To properly demonstrate, I’ve prepared three yardage play-the-ball maps.

These maps show the location on the field where and how the set ended. For our purposes, a yardage set is one which begins from either a kick off or after an opposition completed set. So, put another way, these maps do not include sets that begin with penalties or from opposition errors.

Yardage sets are the absolute bread and butter of a football team. While it is all well and good to capitalise on opposition errors or penalties you receive, it is rare a team will win a match without at least drawing even in the field position battle that is reflected in yardage plays.

The first map we will look at is the Broncos map from the game against the Warriors. Brisbane are running left to right and they did not enjoy much success getting out of their own end. On only four occasions were they able to get the ball over halfway way without assistance from a penalty or a Warriors error.

Broncos yardage map rd 14 _ 1

Contrast this with a map from their game earlier in the season against the Knights (note that on this occasion the team is running right to left). Now while Newcastle are not the ideal team to compare, given their current struggles, the difference is apparent, with 16 yardage sets resulting in a final play over half way and ten inside the 40-metre line.

Broncos yardage map rd 14 _ 2

The difference is marked and reflects a substantial lack of go-forward, which is essential for creating scoring opportunities.


However, the truly concerning thing for Brisbane wasn’t the attack but rather the atrocious performance in defence. This next image demonstrates the Warriors, again running right to left, plundering the Broncos for huge gains time and time again.

warriors yardage map

The Warriors were able to get into Broncos territory on 16 occasions, with ten of those reaching inside the 30-metre line. This is a horrible performance from Brisbane and whether it was Origin-related lethargy or otherwise, in the NRL you simply cannot give any team this much field position and hope to survive.

Canberra thrived, nay dominated, against Manly for considerable stretches, only to fall into bad habits once the game was effectively won, even to the point of actually giving the Eagles a sniff of an improbable comeback.

With a 24-point lead with 25 minutes remaining and a second stint from giant starting props Shannon Boyd and Junior Paulo still to come, the Raiders should have racked up a big score, similar to that which they put on the Wests Tigers in Round 9.

Instead, the team made errors on four of their final eight possessions and made bad choices with the ball, showing poor personal discipline. The following collection of images shows four instances of Canberra failing at the sorts of little things that separate the good teams from the great teams.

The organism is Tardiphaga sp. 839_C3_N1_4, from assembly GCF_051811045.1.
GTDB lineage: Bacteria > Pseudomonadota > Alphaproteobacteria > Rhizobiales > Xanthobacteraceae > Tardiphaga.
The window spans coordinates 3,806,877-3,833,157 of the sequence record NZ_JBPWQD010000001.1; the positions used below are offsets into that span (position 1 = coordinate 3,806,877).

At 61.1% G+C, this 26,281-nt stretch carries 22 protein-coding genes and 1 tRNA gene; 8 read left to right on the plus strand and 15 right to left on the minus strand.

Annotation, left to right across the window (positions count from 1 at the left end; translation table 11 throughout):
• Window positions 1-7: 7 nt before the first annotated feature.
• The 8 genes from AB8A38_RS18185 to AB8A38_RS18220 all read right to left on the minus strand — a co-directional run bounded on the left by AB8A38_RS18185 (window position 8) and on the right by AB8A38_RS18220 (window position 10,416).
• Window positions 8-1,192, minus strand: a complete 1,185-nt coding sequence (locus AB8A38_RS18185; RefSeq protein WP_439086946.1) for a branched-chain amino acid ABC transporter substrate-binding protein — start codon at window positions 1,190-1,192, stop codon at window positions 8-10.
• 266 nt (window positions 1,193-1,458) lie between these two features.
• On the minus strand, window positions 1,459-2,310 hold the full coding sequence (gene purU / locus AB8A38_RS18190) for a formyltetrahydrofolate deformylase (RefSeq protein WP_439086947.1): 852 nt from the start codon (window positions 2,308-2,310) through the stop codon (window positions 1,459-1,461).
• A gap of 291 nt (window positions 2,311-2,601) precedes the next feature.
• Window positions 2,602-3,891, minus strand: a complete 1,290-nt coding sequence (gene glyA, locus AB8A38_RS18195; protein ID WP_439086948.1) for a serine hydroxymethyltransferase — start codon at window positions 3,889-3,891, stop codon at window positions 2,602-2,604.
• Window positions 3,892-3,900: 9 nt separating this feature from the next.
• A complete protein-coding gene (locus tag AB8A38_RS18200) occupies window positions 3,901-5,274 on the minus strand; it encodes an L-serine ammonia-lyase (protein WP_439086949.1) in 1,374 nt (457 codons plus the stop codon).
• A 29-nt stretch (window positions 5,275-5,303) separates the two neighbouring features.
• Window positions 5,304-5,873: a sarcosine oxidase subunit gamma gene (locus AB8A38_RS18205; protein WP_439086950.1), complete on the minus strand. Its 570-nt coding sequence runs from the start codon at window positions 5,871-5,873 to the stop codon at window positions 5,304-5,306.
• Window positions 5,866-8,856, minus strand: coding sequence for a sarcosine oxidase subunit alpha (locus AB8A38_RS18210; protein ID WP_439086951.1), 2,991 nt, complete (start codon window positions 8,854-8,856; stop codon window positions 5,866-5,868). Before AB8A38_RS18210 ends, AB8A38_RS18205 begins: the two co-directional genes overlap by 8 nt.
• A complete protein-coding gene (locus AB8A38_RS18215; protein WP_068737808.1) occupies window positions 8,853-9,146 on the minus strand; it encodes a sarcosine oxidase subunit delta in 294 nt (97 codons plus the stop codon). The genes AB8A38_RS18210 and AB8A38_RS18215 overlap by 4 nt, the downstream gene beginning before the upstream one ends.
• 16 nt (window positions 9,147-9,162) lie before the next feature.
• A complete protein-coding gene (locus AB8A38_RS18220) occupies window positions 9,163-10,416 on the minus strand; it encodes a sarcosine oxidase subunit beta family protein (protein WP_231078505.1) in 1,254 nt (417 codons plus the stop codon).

Raiders errors

The image in the top left shows a careless pass from dummy half that sailed over Joey Leilua’s head, ruining any chance to apply pressure.


The image in the top right shows second rower Elliott Whitehead attempting an improbable flick pass to Jordan Rapana, who was well covered.

In the bottom left we see Rapana attempting hos own Hail Mary pass back inside to Blake Austin just moments after collecting an errant Manly pass near his own line. While a runaway try would have sealed the game for the Raiders, taking the tackle and playing out the set of six would have been just as effective.

Finally, in the bottom right we see several Canberra players showing a distinct lack of urgency as Apisai Koroisau chases his own grubber kick. This is a still shot, so everyone is motionless, but body language shows how uninterested most of players in the vicinity are.

The Raiders have the capability to beat anyone. They have a colossal and skilful forward pack with more impact off the bench than perhaps any team in the competition, talented players through the spine, and some big powerful outside backs.

But until they demonstrate that the can maintain focus for 80 minutes they won’t be a threat to the top-tier sides.

First try scorer – Corey Oates
Regular readers will know I have previously pledged that any time Corey Oates is playing wing I will be tipping him for first try.

However, last week I foolishly made the same pledge about Jordan Rapana, who is currently equal second on the try-scoring list.

I’m sticking with Oates, as the home-town player has the better first try record this season, with three so far.


Prediction – Broncos in a close one
Brisbane are in a slump, after struggling to find their rhythm against the Tigers and being blown off the park by the Warriors.

But even with the awful form line, it’s still hard to tip against them at home, particularly against a team as inconsistent as Canberra.

Shoe-in of the week
Anthony Milford is very, very good at rugby league. He also used to be a Raider.

Canberra fans are now doubt looking forward to someone on the broadcast team inevitably talking about how the team “let him go” two years ago.

You can read the Thursday Night Forecast on The Roar every week or check it out along with more great rugby league analysis on Lachlan’s website back the ten

You can also follow Lachlan on Titter @backtheten